Supplementary Vote

With the Supplementary Vote, candidates have to campaign to get a broader base of support.

Supplementary Vote

The Supplementary Vote (SV) is used for electing Mayors and Police and Crime Commissioners in the UK.

It part of a broad group of ‘preferential’ voting systems, which include the Alternative Vote used in Australia and the Contingent Vote used to elect the Sri Lankan President.

How to vote

There are two columns of boxes alongside the candidates’ names on the ballot paper. One column of boxes is for voters to mark their favourite candidate with an X and one in which to mark a second favourite with an X. Voters don’t have to mark a second favourite if they do not have one. Voters can put a X in both boxes for one candidate but this is effectively the same as just marking your favourite and no additional benefit comes from this.

How is it counted

All the votes for favourite candidates are counted and if one candidate gets over 50% they are elected.

If no candidate gets over 50%, the top two candidates continue to a run-off round and all other candidates are eliminated. The votes of everyone whose favourite candidate has been eliminated are moved to their second favourite.

Votes from people who had their favourite candidate eliminated and their second favourite candidate is in the run-off, are added to their first-round totals for the two run-off candidates. The candidate with the most votes at this stage is declared the winner.


As voters mark two Xs rather than writing a number to show their first and second choice, it is simpler for the voter when they are also using other electoral systems that use Xs, such the Additional Member System for the London Assembly or local councils using First Past the Post.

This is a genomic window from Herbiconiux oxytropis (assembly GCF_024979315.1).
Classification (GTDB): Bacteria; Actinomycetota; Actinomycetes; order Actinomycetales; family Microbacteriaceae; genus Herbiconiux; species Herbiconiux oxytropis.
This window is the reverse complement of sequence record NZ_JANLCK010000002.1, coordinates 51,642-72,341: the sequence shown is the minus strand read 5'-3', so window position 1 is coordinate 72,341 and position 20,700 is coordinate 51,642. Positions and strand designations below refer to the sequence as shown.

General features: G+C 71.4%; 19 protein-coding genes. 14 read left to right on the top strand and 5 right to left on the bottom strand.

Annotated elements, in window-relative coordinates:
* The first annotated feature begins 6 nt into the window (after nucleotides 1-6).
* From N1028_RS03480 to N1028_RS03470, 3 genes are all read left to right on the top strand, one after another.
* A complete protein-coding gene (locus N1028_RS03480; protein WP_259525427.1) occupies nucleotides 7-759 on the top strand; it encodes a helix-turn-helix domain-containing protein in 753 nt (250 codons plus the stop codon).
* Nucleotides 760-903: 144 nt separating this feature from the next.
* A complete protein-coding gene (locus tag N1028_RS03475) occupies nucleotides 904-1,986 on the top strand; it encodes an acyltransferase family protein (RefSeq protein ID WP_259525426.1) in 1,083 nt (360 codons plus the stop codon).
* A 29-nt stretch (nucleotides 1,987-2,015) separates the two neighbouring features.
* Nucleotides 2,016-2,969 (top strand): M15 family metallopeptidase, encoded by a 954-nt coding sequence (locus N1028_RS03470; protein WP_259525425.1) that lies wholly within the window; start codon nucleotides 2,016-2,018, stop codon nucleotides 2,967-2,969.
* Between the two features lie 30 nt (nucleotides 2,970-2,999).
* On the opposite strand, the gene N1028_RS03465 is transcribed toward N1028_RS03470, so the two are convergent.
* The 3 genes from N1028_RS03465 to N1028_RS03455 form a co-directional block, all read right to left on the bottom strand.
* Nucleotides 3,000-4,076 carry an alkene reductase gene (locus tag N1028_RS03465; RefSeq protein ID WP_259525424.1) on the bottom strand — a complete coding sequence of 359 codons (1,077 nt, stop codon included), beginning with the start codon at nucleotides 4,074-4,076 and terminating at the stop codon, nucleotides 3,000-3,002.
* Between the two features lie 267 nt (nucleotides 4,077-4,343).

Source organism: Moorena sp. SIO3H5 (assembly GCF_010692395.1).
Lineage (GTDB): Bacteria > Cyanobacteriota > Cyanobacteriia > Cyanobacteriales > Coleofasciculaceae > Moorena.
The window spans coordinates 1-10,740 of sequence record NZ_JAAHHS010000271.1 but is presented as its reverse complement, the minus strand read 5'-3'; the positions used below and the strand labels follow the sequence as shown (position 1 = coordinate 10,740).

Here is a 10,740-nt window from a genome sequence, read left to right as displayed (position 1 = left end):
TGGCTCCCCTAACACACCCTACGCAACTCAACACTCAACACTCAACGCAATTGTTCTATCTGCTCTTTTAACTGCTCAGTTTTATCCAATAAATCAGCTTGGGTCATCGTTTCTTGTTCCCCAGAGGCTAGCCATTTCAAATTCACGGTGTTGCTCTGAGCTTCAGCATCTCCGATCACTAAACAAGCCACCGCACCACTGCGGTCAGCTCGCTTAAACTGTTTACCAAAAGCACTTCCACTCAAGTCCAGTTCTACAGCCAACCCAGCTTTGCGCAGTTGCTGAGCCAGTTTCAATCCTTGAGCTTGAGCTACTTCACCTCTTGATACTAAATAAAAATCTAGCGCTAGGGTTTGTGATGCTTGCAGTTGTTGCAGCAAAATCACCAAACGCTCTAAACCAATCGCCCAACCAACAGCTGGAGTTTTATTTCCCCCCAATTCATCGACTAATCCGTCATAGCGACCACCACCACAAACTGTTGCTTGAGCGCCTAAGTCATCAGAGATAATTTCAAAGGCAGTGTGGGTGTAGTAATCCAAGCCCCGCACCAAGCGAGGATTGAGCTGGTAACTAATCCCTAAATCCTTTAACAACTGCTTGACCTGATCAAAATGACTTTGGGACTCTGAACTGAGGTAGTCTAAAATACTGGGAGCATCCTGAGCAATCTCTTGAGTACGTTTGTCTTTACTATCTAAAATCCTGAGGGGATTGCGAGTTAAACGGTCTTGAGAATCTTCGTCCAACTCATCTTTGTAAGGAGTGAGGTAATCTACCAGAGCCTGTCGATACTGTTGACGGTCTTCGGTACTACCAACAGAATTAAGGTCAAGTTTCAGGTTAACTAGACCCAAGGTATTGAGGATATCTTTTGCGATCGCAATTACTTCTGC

The Supplementary Vote means politicians need a wider base of support than First Past the Post, but they are much less likely to get half the vote than with the Alternative Vote. SV is viewed as encouraging a more positive style of campaigning as candidates desire the second preferences of third parties.

Supporters argue that first and second choices are more firmly held than say the difference between a fifth and sixth choice.

"The Supplementary Vote stops candidates winning on low levels of support, but doesn't need them to get half the vote"

Electoral Reform Society

As the Supplementary Vote only lets voters express two choices, it is possible for a high number of voters’ first choices to be excluded in round one and for their second choice to not be in round two. In almost two decades of Supplementary Vote elections for the Mayor of London, only in 2016 has a mayor won more than 50% of the total ballots once these ‘non-transferable’ ballots are included.

The 2016 London Mayoral Election

As the top two in the first count (as seen on the left), Zach Goldsmith and Sadiq Khan go through to the second round (on the right). The remaining candidates are excluded and people who voted for them have their votes moved to their second choice. If their second choice was Zach or Sadiq these votes are added to the totals to find the winner.

Supplementary Vote then encourages a form of strategic voting where the most logical thing to do is to cast your first choice for your genuine favourite candidate, and your second choice for your preferred candidate that you think will reach the top two in the second round.

But this becomes more difficult as the number of candidates increases, in particular in races where more than two candidates stand a chance of being in the top two and entering the second round.

Although deciding on just a first and second choice is simpler for the voter than putting all the candidates in order (as you could with the Alternative Vote), some consider that this tactical element makes SV more confusing overall.